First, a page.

It’s been almost 20 years since Google introduced the Borg system as an internal, small-scale project for cluster management, and it’s been almost nine years since it introduced Kubernetes as an open source version of that same platform. That’s an eternity in tech, and yet many enterprises and development shops still spend inordinate amounts of time and resources seeking to unlock Kubernetes’ mysteries. It’s true that Kubernetes has a well-earned reputation for complexity, but I would argue that the only thing more complex than running on Kubernetes is figuring out how to run containerized apps consistently across different environments without it (or something like it). And that’s really the critical point.
From The Broader Business Perspective, Kubernetes Is Just An Implementation Detail
Despite all the hand wringing about how complex it is to operate and develop for, Kubernetes is fading into an implementation detail. And for enterprises looking to innovate, that’s a very good thing. The commodification of core cloud services combined with agile development and DevOps practices enabled enterprises to meet customer needs that hadn’t even been articulated yet. And now that the marketplace has had a taste of cloud-scale applications that can be iterated on as quickly as new requirements emerge, it’s become an expectation.
For the last few years, Kubernetes has hummed as the engine beneath the hood of the cloud-native applications that have differentiated some of the most successful enterprises. As a result, many developers and operators invested heavily in understanding the K8s object model, writing manifests, and figuring out how to expose services within and outside of their clusters. These complexities began to inhibit the very innovation that the K8s abstraction was promised to enable. Isn’t the point of all this to abstract away the complexities of dealing with unique infrastructure considerations so that developers can focus on building apps? Cloud services providers and third-party vendors have answered this challenge with managed container platforms powered by Kubernetes. These platforms greatly simplify the process of building and deploying containerized applications, but they are but one critical piece of a larger, and more important, conversation.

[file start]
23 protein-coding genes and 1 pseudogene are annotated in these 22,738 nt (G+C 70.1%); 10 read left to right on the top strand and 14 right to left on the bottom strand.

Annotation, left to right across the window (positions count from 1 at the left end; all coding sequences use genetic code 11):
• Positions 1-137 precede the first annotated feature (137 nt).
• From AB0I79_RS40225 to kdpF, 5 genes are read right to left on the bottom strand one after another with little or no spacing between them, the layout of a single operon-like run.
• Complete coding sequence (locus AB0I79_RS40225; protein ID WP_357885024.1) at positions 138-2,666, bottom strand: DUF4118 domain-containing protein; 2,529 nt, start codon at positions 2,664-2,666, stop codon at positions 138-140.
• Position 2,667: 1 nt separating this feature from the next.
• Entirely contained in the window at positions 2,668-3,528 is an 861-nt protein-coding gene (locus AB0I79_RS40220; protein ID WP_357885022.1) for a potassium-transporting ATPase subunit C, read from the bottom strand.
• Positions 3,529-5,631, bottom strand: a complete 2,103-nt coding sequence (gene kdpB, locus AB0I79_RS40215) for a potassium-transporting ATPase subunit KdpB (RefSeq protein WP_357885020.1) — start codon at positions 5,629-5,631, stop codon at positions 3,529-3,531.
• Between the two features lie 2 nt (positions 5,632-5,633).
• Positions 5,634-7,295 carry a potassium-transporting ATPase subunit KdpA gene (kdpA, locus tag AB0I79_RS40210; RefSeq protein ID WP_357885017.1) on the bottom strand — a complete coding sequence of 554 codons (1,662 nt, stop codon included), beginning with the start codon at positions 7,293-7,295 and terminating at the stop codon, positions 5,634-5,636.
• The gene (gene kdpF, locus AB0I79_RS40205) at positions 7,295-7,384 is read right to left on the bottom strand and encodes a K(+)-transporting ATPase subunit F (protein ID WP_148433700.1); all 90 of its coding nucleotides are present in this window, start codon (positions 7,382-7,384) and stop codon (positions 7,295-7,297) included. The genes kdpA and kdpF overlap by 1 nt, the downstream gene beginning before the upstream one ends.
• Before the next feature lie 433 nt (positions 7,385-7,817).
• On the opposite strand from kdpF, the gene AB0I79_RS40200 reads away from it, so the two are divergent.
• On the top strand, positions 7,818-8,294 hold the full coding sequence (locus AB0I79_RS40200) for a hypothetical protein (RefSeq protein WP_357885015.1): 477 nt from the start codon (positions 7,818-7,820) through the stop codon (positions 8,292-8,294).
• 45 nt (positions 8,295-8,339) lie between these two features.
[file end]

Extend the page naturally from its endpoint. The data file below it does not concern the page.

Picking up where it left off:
Platform Innovation Is The Key Enabler To Developer Innovation
As K8s fades into an implementation detail, understanding its ins and outs will no longer be the most critical competency for the cloud-native enterprise. While it’s still highly beneficial to have experts on board that understand it, it’s far more important to have enterprise leadership focused on treating platforms under their purview as a product. That means leveraging product management and DevOps principles to ensure low-friction integrations, runtime consistency, extensibility, automation, and developer self-service. And K8s, along with the vast ecosystem of vendors and community members that support it, is still at the core of what makes this work. After all, if Kubernetes is the consistent foundation for your platform, then for most of your workloads, your engineers don’t have to worry about customizing pipelines for every target environment — and you can rest easy knowing that every cloud provider supports deploying to a cluster. But enterprise leaders must remember that Kubernetes is one critical piece of a larger platform-as-a-product puzzle.
One Final Note On Innovation And Complexity
As application development continues to trend toward composable architectures, and as platform- engineering emerges as the critical enabler for encouraging development innovation and productivity, product teams must scrutinize where and how they accept complexity into their stacks. In a strategic sense, the answer is “only where you actually need it to deliver unique business value.” Often, only a relatively small piece of a new application represents something truly new. The rest is composed of open source and commercially available services. Platforms help developers bring those existing capabilities into their applications with less friction so that they can focus their expertise on what makes their app unique. And most enterprises can only modernize application development practices as quickly as the platforms that their developers depend on. If you are interested in hearing more about enabling developer innovation with platform-centric approaches, join us at this year’s Technology & Innovation North America Forum, where I’ll be talking about how to best leverage Kubernetes for application innovation.